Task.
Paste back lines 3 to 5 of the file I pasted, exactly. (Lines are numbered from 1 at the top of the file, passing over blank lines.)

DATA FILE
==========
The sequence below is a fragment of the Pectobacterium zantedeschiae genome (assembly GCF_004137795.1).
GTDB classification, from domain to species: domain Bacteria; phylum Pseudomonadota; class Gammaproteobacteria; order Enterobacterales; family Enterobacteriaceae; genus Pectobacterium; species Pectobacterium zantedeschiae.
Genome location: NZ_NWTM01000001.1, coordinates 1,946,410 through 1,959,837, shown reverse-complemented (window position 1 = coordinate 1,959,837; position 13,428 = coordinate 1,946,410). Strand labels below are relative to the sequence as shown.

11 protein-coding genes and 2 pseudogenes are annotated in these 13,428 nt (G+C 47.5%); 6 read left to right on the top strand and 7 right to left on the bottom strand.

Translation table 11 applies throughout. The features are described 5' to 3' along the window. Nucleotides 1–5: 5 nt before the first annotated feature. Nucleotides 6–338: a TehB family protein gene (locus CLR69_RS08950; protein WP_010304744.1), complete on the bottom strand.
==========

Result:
Genome location: NZ_NWTM01000001.1, coordinates 1,946,410 through 1,959,837, shown reverse-complemented (window position 1 = coordinate 1,959,837; position 13,428 = coordinate 1,946,410). Strand labels below are relative to the sequence as shown.

11 protein-coding genes and 2 pseudogenes are annotated in these 13,428 nt (G+C 47.5%); 6 read left to right on the top strand and 7 right to left on the bottom strand.

Translation table 11 applies throughout. The features are described 5' to 3' along the window. Nucleotides 1–5: 5 nt before the first annotated feature. Nucleotides 6–338: a TehB family protein gene (locus CLR69_RS08950; protein WP_010304744.1), complete on the bottom strand.